Appearing before MPs, the Governor insisted Brexit was the biggest risk to Britain in the run-up to the referendum but conceded this was no longer the case.
In fact, the UK's exit from the European Union (EU) is now a bigger threat to the continent than Britain, said the Canadian chief.
He told the Treasury Select Committee: "There are greater financial stability risks on the continent in the short-term, for the transitions, than there are for the UK."
Mr Carney added: "In the run-up to the referendum we felt that it was the largest risk… The scale of the immediate risks around Brexit have gone down."
Yet Mr Carney disagreed with the Bank's chief economist Mark Haldane, who last week compared Brexit forecast failures to Michael Fish's notoriously botched 1987 weather prediction.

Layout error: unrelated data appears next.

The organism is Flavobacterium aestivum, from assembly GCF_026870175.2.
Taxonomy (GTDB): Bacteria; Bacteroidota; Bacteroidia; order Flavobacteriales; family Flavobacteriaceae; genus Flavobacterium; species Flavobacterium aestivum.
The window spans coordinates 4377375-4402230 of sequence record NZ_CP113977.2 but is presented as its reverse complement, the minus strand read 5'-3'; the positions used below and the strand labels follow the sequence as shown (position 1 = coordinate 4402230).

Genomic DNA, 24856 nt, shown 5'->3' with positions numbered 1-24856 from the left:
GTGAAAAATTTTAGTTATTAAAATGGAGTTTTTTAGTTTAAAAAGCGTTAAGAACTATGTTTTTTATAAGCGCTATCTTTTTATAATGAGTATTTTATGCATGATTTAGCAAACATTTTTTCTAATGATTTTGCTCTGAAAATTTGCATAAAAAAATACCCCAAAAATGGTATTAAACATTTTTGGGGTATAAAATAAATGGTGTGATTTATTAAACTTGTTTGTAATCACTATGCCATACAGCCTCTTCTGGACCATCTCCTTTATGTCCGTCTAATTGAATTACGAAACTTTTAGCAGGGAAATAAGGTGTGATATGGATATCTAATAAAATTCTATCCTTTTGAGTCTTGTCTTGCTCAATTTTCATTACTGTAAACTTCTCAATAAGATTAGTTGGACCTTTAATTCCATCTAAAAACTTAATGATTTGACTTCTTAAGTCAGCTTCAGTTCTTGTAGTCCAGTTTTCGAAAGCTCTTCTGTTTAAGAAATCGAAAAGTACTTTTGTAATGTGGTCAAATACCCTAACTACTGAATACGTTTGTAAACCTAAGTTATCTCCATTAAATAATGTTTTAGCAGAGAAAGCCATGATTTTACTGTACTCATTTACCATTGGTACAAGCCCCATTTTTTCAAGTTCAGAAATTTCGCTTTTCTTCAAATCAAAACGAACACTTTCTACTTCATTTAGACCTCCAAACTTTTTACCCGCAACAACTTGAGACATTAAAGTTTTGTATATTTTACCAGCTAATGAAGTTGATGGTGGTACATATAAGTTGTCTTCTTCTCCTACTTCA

In relation to the comments, the Governor said: "One of the advantages of banishing group think is that one doesn't always agree with everything that is said by colleagues."
The chief added: "The risk analysis we made around Brexit was correct."
Mr Carney sald actions by the Bank had helped the economy's stellar performance following the referendum.
He told MPs: "I do think we helped make the weather."
But the chief repeated warnings that there would be a slowdown In Britain's economy this year, thanks to the vote to leave.
As part of exiting the custom union, the Governor said it's "highly advisable" that there is a transition phase agreed early on - or there could be risks to Britain's financial stability.
Mr Carney said HSBC chairman Dougals Flint had used a "decent analogy" when he told MPs that London's financial ecosystem was like a Jenga tower, where if you pull one small piece out nothing could happen or it could have a dramatic impact.
The Bank governor said: "Just like when you play Jenga, you start early and there are some pieces which you can take out without imperilling the tower."
More to follow…